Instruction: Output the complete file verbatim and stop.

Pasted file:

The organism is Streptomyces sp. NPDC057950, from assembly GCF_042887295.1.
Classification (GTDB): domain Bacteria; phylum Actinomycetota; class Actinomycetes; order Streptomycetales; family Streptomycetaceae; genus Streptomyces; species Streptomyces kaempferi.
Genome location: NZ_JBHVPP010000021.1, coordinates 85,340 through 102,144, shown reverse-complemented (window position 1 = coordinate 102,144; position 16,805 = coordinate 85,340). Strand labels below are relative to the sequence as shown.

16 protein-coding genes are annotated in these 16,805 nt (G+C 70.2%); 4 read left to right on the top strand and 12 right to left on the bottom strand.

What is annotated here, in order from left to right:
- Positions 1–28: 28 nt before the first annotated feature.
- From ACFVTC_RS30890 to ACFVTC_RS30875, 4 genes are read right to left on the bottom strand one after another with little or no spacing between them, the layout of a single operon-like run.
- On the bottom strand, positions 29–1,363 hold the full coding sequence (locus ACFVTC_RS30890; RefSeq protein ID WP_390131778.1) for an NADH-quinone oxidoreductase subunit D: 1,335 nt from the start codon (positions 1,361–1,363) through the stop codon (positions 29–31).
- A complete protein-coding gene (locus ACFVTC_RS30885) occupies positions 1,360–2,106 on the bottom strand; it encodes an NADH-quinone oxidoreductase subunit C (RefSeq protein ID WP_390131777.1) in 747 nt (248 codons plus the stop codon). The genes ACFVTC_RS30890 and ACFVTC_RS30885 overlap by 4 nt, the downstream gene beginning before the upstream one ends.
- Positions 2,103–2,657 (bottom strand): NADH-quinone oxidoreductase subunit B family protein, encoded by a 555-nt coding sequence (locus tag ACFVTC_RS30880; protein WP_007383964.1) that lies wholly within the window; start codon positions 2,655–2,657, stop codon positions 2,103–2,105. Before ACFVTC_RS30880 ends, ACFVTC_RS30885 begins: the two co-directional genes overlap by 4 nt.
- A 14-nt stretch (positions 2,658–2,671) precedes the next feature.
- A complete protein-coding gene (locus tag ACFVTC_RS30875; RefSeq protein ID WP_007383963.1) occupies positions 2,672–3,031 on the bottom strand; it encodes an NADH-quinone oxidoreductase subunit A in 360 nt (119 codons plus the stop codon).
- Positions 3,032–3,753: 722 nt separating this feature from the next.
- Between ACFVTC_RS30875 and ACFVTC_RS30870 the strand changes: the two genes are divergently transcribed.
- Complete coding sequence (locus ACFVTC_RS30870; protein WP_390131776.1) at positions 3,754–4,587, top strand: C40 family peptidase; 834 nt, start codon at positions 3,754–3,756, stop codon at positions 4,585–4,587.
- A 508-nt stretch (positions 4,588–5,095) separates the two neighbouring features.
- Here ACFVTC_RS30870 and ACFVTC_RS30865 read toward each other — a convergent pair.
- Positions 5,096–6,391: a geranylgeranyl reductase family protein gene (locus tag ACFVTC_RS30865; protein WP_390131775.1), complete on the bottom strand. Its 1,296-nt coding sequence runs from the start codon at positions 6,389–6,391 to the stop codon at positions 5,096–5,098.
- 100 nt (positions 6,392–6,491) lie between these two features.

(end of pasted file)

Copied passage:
The organism is Streptomyces sp. NPDC057950, from assembly GCF_042887295.1.
Classification (GTDB): domain Bacteria; phylum Actinomycetota; class Actinomycetes; order Streptomycetales; family Streptomycetaceae; genus Streptomyces; species Streptomyces kaempferi.
Genome location: NZ_JBHVPP010000021.1, coordinates 85,340 through 102,144, shown reverse-complemented (window position 1 = coordinate 102,144; position 16,805 = coordinate 85,340). Strand labels below are relative to the sequence as shown.

16 protein-coding genes are annotated in these 16,805 nt (G+C 70.2%); 4 read left to right on the top strand and 12 right to left on the bottom strand.

What is annotated here, in order from left to right:
- Positions 1–28: 28 nt before the first annotated feature.
- From ACFVTC_RS30890 to ACFVTC_RS30875, 4 genes are read right to left on the bottom strand one after another with little or no spacing between them, the layout of a single operon-like run.
- On the bottom strand, positions 29–1,363 hold the full coding sequence (locus ACFVTC_RS30890; RefSeq protein ID WP_390131778.1) for an NADH-quinone oxidoreductase subunit D: 1,335 nt from the start codon (positions 1,361–1,363) through the stop codon (positions 29–31).
- A complete protein-coding gene (locus ACFVTC_RS30885) occupies positions 1,360–2,106 on the bottom strand; it encodes an NADH-quinone oxidoreductase subunit C (RefSeq protein ID WP_390131777.1) in 747 nt (248 codons plus the stop codon). The genes ACFVTC_RS30890 and ACFVTC_RS30885 overlap by 4 nt, the downstream gene beginning before the upstream one ends.
- Positions 2,103–2,657 (bottom strand): NADH-quinone oxidoreductase subunit B family protein, encoded by a 555-nt coding sequence (locus tag ACFVTC_RS30880; protein WP_007383964.1) that lies wholly within the window; start codon positions 2,655–2,657, stop codon positions 2,103–2,105. Before ACFVTC_RS30880 ends, ACFVTC_RS30885 begins: the two co-directional genes overlap by 4 nt.
- A 14-nt stretch (positions 2,658–2,671) precedes the next feature.
- A complete protein-coding gene (locus tag ACFVTC_RS30875; RefSeq protein ID WP_007383963.1) occupies positions 2,672–3,031 on the bottom strand; it encodes an NADH-quinone oxidoreductase subunit A in 360 nt (119 codons plus the stop codon).
- Positions 3,032–3,753: 722 nt separating this feature from the next.
- Between ACFVTC_RS30875 and ACFVTC_RS30870 the strand changes: the two genes are divergently transcribed.
- Complete coding sequence (locus ACFVTC_RS30870; protein WP_390131776.1) at positions 3,754–4,587, top strand: C40 family peptidase; 834 nt, start codon at positions 3,754–3,756, stop codon at positions 4,585–4,587.
- A 508-nt stretch (positions 4,588–5,095) separates the two neighbouring features.
- Here ACFVTC_RS30870 and ACFVTC_RS30865 read toward each other — a convergent pair.
- Positions 5,096–6,391: a geranylgeranyl reductase family protein gene (locus tag ACFVTC_RS30865; protein WP_390131775.1), complete on the bottom strand. Its 1,296-nt coding sequence runs from the start codon at positions 6,389–6,391 to the stop codon at positions 5,096–5,098.
- 100 nt (positions 6,392–6,491) lie between these two features.